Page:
When we look back to the 1980’s where personal computers were only just starting to make their way into the majority of households, you see that the genres of games that held the most shelf-space were Adventure and Platformers. Platformers were extremely popular due to the fact that most arcade games were and gamers wanted to recreate that experience at home. Adventure gaming on the other hand came about mostly because of the lack of computing power available in the machine. There were no 3D-Rendering capable PC’s so text adventures became extremely popular.
In the early 90’s, adventure gaming was still right at the top of the charts but instead of just text, it had evolved into point-and-click adventures like ‘Day of the Tentacle’ and ‘Sam and Max’ but as 3D-capable computers started being the norm and ID released classics like ‘Doom’ and ‘Quake’, it was fairly swiftly brushed off the shelf. I spoke to Dan Marshall of ‘Ben There, Dan That’ and ‘Time Gentlemen Please’ who has helped bring Adventure gaming back to the spotlight again with his hilariously rude and comedic point-and-clicks.
Bob: What was your first experience of adventure gaming?
Dan: My first was probably the original Monkey Island, which I played on an old black-and-white laptop. I remember not really understanding what was going on, though. Probably my first real experience with that sort of game was the original Sam and Max, moving on through DoTT and Full Throttle etc.
Bob: What do you think is so special about adventure games?
Dan: Adventure games are fairly unique – they’re almost entirely puzzle-based, for one, and importantly, they’re one of the few genres where you can’t die. You can’t lose. Just take it at your own pace, and have fun putting together the different pieces of a mystery. What’s not to like
Bob: How long does it take to create one?
Dan: Depends how long the game is! Using something like AGS is a blessing since all the groundwork’s been laid for you – you just need to concentrate on the fun stuff like who says what and which inventory items you’re going to have.
But yeah, I could make an adventure game in a week. It wouldn’t be a very long or good-looking adventure game, but it’d be playable. I could also take a year over something. How long’s a piece of string?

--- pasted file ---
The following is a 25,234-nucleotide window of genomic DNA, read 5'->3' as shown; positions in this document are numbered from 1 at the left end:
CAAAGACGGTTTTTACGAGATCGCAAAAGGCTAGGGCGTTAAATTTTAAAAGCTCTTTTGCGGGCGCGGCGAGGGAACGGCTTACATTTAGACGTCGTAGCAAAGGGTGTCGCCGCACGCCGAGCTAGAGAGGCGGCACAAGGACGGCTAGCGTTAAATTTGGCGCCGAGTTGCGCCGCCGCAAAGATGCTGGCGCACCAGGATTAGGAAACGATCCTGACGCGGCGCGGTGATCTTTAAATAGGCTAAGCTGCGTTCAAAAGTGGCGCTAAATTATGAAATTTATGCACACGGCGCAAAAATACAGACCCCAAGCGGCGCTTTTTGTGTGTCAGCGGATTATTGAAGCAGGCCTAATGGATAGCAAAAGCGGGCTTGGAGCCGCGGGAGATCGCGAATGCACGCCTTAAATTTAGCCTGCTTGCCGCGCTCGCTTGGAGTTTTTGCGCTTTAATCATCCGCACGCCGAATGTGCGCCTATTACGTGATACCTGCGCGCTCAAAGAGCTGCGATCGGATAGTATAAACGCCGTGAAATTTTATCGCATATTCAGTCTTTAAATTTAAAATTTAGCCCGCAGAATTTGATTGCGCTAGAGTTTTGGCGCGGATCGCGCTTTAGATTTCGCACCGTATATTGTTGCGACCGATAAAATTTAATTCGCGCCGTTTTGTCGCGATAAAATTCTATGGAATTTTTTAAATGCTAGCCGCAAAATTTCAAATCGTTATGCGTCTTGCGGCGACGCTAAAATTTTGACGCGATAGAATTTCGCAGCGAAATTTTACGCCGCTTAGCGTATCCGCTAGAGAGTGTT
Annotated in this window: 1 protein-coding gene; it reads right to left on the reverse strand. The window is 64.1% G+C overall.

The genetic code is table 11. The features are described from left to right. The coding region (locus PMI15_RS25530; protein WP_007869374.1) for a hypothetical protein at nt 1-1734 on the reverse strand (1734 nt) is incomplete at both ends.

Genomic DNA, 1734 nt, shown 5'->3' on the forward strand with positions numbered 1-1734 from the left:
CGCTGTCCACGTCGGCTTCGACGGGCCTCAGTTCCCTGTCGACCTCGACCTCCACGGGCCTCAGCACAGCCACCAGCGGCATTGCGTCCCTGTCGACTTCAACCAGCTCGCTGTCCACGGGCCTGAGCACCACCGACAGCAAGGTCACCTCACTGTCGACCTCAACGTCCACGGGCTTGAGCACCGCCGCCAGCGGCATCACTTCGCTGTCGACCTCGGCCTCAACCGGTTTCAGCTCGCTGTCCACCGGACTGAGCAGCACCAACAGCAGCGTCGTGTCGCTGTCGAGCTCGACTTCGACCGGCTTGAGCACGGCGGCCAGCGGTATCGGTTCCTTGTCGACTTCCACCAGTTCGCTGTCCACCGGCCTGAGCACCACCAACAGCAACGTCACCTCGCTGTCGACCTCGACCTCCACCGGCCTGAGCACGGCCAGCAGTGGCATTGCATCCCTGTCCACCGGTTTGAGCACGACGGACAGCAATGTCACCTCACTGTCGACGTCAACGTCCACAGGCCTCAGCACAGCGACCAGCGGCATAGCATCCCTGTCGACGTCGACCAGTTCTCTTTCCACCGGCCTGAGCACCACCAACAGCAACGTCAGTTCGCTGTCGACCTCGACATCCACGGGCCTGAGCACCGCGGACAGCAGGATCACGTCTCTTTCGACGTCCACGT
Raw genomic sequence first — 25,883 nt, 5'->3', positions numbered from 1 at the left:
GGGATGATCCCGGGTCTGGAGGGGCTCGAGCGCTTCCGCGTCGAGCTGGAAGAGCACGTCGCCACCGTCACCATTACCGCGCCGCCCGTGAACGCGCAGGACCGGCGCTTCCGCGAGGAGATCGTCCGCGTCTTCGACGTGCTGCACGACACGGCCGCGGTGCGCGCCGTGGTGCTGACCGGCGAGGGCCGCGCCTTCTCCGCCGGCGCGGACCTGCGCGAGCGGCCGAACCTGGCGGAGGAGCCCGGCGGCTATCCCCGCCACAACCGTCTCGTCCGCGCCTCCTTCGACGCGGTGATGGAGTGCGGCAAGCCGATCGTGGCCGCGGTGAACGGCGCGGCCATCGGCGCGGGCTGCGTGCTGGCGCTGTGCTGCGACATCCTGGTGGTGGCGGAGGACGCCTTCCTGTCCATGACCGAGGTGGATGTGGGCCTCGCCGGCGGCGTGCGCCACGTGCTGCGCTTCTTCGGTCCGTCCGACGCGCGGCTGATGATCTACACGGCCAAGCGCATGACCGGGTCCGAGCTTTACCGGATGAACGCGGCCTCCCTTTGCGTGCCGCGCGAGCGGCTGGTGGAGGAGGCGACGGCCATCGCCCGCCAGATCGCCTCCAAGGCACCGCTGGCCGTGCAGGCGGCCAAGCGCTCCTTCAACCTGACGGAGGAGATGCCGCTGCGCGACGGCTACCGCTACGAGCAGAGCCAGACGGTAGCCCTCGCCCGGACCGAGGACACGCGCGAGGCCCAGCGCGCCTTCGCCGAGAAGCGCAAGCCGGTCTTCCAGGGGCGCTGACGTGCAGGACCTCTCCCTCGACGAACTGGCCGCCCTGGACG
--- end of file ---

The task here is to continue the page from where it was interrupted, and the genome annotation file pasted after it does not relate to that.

Bob: Where do you get inspiration from to write comedy adventures?
Dan: All over the place really. Old sitcoms, conversations in pubs... actually mainly conversations in pubs. Pubs is the answer to this question, definitely.
Bob: How many separate text messages are in your games?
Dan: Thousands upon thousands! There’s a unique response for almost everything in ‘Ben There, Dan That!’ and ‘Time Gentlemen, Please!’, so there’s loads of writing. There’s also probably jokes and text in there it’s impossible to see – because it’s impossible to use item X in room Y, but we wrote it anyway since that was quicker than working out it it’d ever be seen!
Bob: Are you pleased with the reception that your games have received?
Dan: Yeah, they’ve gone down WAY better than I ever imagined. They were just a sort of silly in-joke at first, but other people seemed to get it, and as such they proved much more popular that I’d accounted for.
Bob: Would you class adventure gaming as Niche?
Dan: Hmmmm probably not. I’d class Point and Click games as pretty niche, but adventure games themselves have sort of survived in other genres – bits of dialogue tree puzzles and inventory combining scattered through RPGs, and classic adventure plots in loads of games, like Uncharted or Batman.
Bob: Do you think the text adventure will ever make a significant comeback?
Dan: Aw, they never left. You just need to know where to look. Indies are making some amazing adventures, like Dave Gilbert’s Blackwell Games, Gemini Rue or Erin Robinson’s stuff.
Bob: What is the future of point-and-click adventures?
Dan: The indie scene for one. I can’t imagine big publishers putting money into point and clicks.
I’m also holding out hope that Tim Schafer will do a Double Fine point and click for iOS or something. I can’t imagine that’d be anything other than amazing. Have to hope, eh?
Bob: If you could change one thing in Ben There Dan That or Time Gentlemen Please! what would it be?
Dan: I’d love to change the graphics. I know they’re supposed to be a bit shitty, and they were done like that because they were done in the spare time around my real job, but as a result it means they’re a pretty hard sell. Some people won’t play them on looks alone, and I think that’s a shame.
It’d be great if I had the time and resources to get an artist to do proper swishy graphics for them.
Bob: Have you got plans for a third game?
Dan: There is a third game sort of in development, but I’m not 100% sure it’ll see the light of day, yet. I’m making sure it’s good, first.